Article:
Helium prices stopped soaring when COVID hit

Erika Beras Nov 25, 2020
Heard on: Marketplace
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The Snoopy balloon floats down Central Park West during the 2014 Macy's Thanksgiving Day Parade. Kena Betancur/AFP via Getty Images

Helium prices stopped soaring when COVID hit

Erika Beras Nov 25, 2020
The Snoopy balloon floats down Central Park West during the 2014 Macy's Thanksgiving Day Parade. Kena Betancur/AFP via Getty Images
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Thursday — no matter how it looks or feels where you are — is Thanksgiving. Macy’s has hosted and broadcast a Thanksgiving Day parade in New York with giant balloons for almost 100 years now.

Something like that will still happen this year. It’ll be scaled back to just a block — not exactly a parade. But the big balloons, some as tall as five stories, will be there.

Helium’s been in short supply for years, actually. But because of the pandemic, helium is not so scarce. But that doesn’t mean the price of helium has dropped. 

The giant Thanksgiving Day parade balloons are filled with a mix of helium and air, so no worries there. But other industries and businesses use this non-renewable resource — for semiconductor manufacturing, MRIs, rocket engines. Helium is also used in science research.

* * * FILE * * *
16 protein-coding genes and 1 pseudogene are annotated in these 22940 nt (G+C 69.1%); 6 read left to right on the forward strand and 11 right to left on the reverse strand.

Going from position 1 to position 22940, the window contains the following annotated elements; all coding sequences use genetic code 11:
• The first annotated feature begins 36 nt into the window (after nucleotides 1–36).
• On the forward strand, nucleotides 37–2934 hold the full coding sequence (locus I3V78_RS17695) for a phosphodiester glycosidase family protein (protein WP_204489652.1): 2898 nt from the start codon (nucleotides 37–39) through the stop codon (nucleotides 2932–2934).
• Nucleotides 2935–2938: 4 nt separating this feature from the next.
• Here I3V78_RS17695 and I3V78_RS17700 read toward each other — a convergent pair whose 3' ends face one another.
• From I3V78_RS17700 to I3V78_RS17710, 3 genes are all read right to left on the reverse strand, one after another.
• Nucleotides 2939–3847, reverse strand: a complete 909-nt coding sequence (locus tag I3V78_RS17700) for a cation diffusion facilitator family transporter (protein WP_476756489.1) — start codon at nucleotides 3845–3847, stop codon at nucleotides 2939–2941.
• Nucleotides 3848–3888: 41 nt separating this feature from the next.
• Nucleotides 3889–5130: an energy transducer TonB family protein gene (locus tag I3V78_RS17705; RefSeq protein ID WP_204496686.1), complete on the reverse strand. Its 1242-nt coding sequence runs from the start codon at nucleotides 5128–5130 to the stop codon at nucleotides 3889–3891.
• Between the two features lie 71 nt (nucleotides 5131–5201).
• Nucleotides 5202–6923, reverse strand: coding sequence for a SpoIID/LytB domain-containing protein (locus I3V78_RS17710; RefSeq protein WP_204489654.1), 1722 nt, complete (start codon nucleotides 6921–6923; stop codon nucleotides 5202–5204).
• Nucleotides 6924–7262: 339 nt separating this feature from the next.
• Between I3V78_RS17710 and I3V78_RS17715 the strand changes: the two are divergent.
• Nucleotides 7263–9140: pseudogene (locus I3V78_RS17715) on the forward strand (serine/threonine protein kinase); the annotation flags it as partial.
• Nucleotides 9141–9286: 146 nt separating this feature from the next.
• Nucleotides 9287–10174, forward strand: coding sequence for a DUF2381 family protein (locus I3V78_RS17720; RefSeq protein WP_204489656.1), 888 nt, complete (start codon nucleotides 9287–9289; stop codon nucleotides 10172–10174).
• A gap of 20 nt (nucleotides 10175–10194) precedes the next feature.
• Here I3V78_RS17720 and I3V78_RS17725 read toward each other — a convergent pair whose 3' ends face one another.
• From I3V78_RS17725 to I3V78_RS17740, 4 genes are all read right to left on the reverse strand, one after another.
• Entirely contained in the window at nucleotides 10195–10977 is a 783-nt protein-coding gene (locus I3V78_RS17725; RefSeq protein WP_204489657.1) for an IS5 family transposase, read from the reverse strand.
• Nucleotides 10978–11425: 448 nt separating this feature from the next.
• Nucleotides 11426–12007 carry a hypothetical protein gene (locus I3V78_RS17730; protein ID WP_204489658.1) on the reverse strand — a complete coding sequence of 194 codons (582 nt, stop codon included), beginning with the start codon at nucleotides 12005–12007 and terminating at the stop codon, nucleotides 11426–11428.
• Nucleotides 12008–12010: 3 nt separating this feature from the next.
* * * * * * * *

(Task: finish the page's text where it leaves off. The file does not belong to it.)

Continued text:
Bill Halperin is a physicist at Northwestern University. Five years ago, he says he was paying $4.50 for a liter of helium. Then there were a few shortages, and at the beginning of 2020 he started paying $12 a liter. 

“Because there are very few providers, they can decide if they want to increase the price or not, and we don’t have any choice,” he said.

And that was before COVID-19 jammed up supply chains. With only 14 active helium plants in the world and a handful of suppliers in the U.S., shortages happen often and helium prices fluctuate.  

Sophia Hayes, a chemist at Washington University in St. Louis, uses helium in her labs, and the prices are set years in advance by contract. So she had what she needed.

“While we weren’t able to do research, we keep — let’s say, take care of the feeding of these pieces of equipment by continuing to go in and supply them with helium,” she said.

But when COVID-19 hit, everything from birthday parties to MRIs were canceled, and global demand for helium went down by 25%.

“And the shortage quickly came to an end. And it actually turned into a bit of a surplus,” said helium industry consultant Phil Kornbluth.

Now demand has returned. 

In the U.S., helium is stored at an underground federal reserve. It’s set to be shut down or sold next year and that may mean more price uncertainty ahead.  

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